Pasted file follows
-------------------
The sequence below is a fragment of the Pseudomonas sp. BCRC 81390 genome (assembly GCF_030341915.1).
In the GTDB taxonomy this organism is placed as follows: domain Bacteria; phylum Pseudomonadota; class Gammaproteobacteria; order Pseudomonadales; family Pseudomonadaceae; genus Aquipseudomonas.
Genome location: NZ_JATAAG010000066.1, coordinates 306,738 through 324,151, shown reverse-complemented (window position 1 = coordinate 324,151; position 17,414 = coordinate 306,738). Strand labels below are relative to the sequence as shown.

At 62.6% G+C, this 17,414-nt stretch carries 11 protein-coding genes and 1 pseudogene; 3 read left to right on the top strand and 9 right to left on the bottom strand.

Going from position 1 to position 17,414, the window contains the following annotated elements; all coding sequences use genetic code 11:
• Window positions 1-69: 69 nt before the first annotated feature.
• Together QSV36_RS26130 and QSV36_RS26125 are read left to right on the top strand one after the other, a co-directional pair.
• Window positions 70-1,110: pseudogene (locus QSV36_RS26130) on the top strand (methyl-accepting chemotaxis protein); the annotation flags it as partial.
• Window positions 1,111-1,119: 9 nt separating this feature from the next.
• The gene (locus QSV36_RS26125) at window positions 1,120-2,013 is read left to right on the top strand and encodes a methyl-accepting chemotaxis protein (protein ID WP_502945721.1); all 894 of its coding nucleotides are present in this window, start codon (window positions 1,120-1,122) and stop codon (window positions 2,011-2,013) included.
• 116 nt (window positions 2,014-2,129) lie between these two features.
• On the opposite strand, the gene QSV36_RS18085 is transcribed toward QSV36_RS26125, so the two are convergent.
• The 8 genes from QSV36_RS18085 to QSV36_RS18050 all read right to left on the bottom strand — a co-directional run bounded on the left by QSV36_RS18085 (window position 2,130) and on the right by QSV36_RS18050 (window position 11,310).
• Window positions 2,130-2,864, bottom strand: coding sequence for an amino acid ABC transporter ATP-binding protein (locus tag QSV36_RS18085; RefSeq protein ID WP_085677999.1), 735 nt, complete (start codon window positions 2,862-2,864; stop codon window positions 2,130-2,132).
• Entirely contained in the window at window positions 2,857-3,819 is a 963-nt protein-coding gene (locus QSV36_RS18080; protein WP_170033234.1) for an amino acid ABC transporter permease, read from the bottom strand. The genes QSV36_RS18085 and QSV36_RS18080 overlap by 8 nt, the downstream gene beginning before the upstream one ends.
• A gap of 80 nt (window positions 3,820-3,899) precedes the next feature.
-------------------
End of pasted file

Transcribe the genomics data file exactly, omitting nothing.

The sequence below is a fragment of the Pseudomonas sp. BCRC 81390 genome (assembly GCF_030341915.1).
In the GTDB taxonomy this organism is placed as follows: domain Bacteria; phylum Pseudomonadota; class Gammaproteobacteria; order Pseudomonadales; family Pseudomonadaceae; genus Aquipseudomonas.
Genome location: NZ_JATAAG010000066.1, coordinates 306,738 through 324,151, shown reverse-complemented (window position 1 = coordinate 324,151; position 17,414 = coordinate 306,738). Strand labels below are relative to the sequence as shown.

At 62.6% G+C, this 17,414-nt stretch carries 11 protein-coding genes and 1 pseudogene; 3 read left to right on the top strand and 9 right to left on the bottom strand.

Going from position 1 to position 17,414, the window contains the following annotated elements; all coding sequences use genetic code 11:
• Window positions 1-69: 69 nt before the first annotated feature.
• Together QSV36_RS26130 and QSV36_RS26125 are read left to right on the top strand one after the other, a co-directional pair.
• Window positions 70-1,110: pseudogene (locus QSV36_RS26130) on the top strand (methyl-accepting chemotaxis protein); the annotation flags it as partial.
• Window positions 1,111-1,119: 9 nt separating this feature from the next.
• The gene (locus QSV36_RS26125) at window positions 1,120-2,013 is read left to right on the top strand and encodes a methyl-accepting chemotaxis protein (protein ID WP_502945721.1); all 894 of its coding nucleotides are present in this window, start codon (window positions 1,120-1,122) and stop codon (window positions 2,011-2,013) included.
• 116 nt (window positions 2,014-2,129) lie between these two features.
• On the opposite strand, the gene QSV36_RS18085 is transcribed toward QSV36_RS26125, so the two are convergent.
• The 8 genes from QSV36_RS18085 to QSV36_RS18050 all read right to left on the bottom strand — a co-directional run bounded on the left by QSV36_RS18085 (window position 2,130) and on the right by QSV36_RS18050 (window position 11,310).
• Window positions 2,130-2,864, bottom strand: coding sequence for an amino acid ABC transporter ATP-binding protein (locus tag QSV36_RS18085; RefSeq protein ID WP_085677999.1), 735 nt, complete (start codon window positions 2,862-2,864; stop codon window positions 2,130-2,132).
• Entirely contained in the window at window positions 2,857-3,819 is a 963-nt protein-coding gene (locus QSV36_RS18080; protein WP_170033234.1) for an amino acid ABC transporter permease, read from the bottom strand. The genes QSV36_RS18085 and QSV36_RS18080 overlap by 8 nt, the downstream gene beginning before the upstream one ends.
• A gap of 80 nt (window positions 3,820-3,899) precedes the next feature.